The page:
I use three translations: NIV 1984, NRSV, and KJV. I have other translations in my personal library, and, of course, I can access most translations online at Bible Gateway. However, after several decades of personal Bible study, these are the three that help me climb the dynamic-literal stepladder.

    I use the NIV 1984 because so many of my Bible study references use this edition of the NIV.

    Some people on this board object to the use of the NRSV. I am not sure why--perhaps the objection is because this translation is also used in mainline churches. Personally, I think the NRSV is a good literal translation written for the general reader preferring gender inclusive language. Please skip the NRSV study bibles if you object to the NRSV translation.

    And I would be remiss if I did not say I prefer the KJV because I like to read scripture aloud--and no translation sounds as well when read aloud as the KJV. I also think the KJV takes the reader higher than the other translations. But, as I said, I sometimes need the stepladder of the NIV 1984 and NRSV to get me up to the KJV.​

    Here are the study bibles I am familiar with in the three translations I use.

    . . .

    NIV 1984

    NIV Study Bible
    My favorite study bible, presenting a good balance between interpretation and application.

    NIV Archaeological Study Bible
    I also enjoy this interpretation study bible because I like to study the geography, archaeology, and customs of the Bible. This study bible is also available in the KJV.

    NIV Spiritual Formation Bible
    An application study bible that presents a devotion on each page. Also available in the NRSV.

    NIV Life Application Bible
    This application study bible presents study notes in abundance. Available in KJV, NKJV, NASB, and NLT.

    NIV The Learning Bible
    This interpretation study bible was designed for the new Christian reader. Many theological concepts taken for granted by church goers are defined with simple terms for the new Christian.​


    NRSV

    NRSV New Oxford Annotated Bible, Fourth Edition
    This literary study bible is used in many college and seminary classes. Some of the study notes present critical interpretation of scripture.

    NRSV Wesley Study Bible
    This interpretation study bible was developed around the writings of Methodist theologian John Wesley, which means the study notes present an Arminian point of view.

    NRSV, The C. S. Lewis Bible
    This application study bible contains insets of quotations from the writings of C. S. Lewis. This study bible was developed for fans of C. S. Lewis, of which I am one. The writings of C. S. Lewis reflect Arminian theology.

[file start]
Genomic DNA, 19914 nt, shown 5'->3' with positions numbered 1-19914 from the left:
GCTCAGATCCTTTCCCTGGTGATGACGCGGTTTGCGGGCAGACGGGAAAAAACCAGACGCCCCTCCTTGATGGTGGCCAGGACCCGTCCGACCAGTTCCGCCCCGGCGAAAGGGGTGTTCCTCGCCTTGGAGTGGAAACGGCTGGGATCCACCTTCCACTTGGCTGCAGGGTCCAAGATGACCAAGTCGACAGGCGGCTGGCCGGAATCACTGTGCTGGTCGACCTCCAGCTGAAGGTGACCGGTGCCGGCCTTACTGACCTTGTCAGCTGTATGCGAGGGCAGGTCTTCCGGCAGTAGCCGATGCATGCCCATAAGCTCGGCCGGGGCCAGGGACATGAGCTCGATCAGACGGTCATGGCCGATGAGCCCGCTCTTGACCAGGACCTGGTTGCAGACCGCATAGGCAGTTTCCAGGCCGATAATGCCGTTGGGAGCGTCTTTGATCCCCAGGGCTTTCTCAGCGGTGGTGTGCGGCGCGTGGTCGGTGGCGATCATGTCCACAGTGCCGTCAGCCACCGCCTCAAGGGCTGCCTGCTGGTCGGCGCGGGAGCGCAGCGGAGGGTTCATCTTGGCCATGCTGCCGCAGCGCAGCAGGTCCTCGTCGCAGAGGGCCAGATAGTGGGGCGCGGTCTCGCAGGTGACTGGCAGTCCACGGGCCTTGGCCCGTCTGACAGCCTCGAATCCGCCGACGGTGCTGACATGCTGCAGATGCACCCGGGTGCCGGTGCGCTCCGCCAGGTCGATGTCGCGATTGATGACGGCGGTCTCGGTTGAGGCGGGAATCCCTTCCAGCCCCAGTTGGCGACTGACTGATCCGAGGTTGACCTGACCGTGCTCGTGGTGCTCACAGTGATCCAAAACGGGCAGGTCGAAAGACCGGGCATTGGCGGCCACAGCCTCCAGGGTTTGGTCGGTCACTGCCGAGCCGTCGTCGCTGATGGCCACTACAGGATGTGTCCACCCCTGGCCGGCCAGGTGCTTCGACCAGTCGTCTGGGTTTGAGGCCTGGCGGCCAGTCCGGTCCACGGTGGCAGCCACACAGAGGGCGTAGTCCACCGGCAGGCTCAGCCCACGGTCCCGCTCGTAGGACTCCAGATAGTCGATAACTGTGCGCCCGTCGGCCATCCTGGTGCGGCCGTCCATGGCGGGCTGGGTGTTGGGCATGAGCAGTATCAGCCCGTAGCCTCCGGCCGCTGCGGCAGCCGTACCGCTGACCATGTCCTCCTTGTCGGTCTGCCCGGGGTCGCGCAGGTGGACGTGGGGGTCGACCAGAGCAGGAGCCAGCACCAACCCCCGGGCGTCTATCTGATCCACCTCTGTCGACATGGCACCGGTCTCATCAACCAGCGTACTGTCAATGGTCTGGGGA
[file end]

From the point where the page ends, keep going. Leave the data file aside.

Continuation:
KJV

    The King James Study Bible, 400th Anniversary Edition
    This interpretation study bible has been reprinted for the 400th anniversary of the King James Version. Originally developed at Liberty University, the notes reflect an independent Baptist interpretation.

    Zondervan KJV Study Bible
    This study bible presents a balance of interpretation and application. Many of the study notes resemble the study notes found in Zondervan's NIV Study Bible, altered for the KJV translation.​


    . . .

    As I said at the beginning of this post, I find it difficult to recommend study bibles because of preferences in translations, interpretation (theology), and format.

    I hope the above list gives you a few alternatives to consider, in addition to the fine study bibles being recommended by others.

    ...Bob
     
    #16 BobinKy, Jan 30, 2011
    Last edited by a moderator: Jan 30, 2011
  17. Priscilla Ann

    Priscilla Ann
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    Hi, Bob!

    I appreciate the recommendations and your detailed comments regarding study bibles. I agree with your comments on the study notes; they definitely reflect the theology of the publisher. I do have a NIV Thompson Chain Reference Bible, which I love because it allows scripture to interpret scripture.

    You've definitely given me a lot to think about and consider before purchasing a new study bible. Thanks for the specific suggestions; I will definitely keep those in mind. I tend to shop around a lot before I make a purchase, so I truly appreciate all the recommendations that I've received here.

    God Bless!
     
  18. BobinKy

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    Priscilla Ann...

    I have found a good reference book for scripture interpreting scripture is Nelson's Cross-Reference Guide to the Bible: Illuminating God's Word Verse-by-Verse (2nd ed.) by Jerome Smith, which provides over 600,000 cross references. The book is organized in the same order as the books, chapters, and verses of the Bible--so it is easy to use when you keep it open on your desk as you read your Bible. The typesetting and content of Smith's book is a major improvement over Torrey's The Treasury of Scripture Knowledge, which is almost impossible to read without a magnifying glass.

    [​IMG]



    ...Bob
     
  19. jaigner

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    I would suggest getting an inexpensive Bible and then building a collection of commentaries and other helps. They can be found used on amazon fairly inexpensively. The Tyndale commentaries are a good place to start.

    The problems I find with study bibles is that people tend to listen to the notes more than the text. Additionally, there is no reason to trust one particular interpreter's commentary alone.

    That's why I like to keep the text of the Bible separate from the other helps.

    Just my opinion.
     
  20. Robert Snow

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    I have a KJV study bible, NKJV study bible, NIV study bible, and the NLT study bible. They are all good, but my favorite is the NLT study bible by far!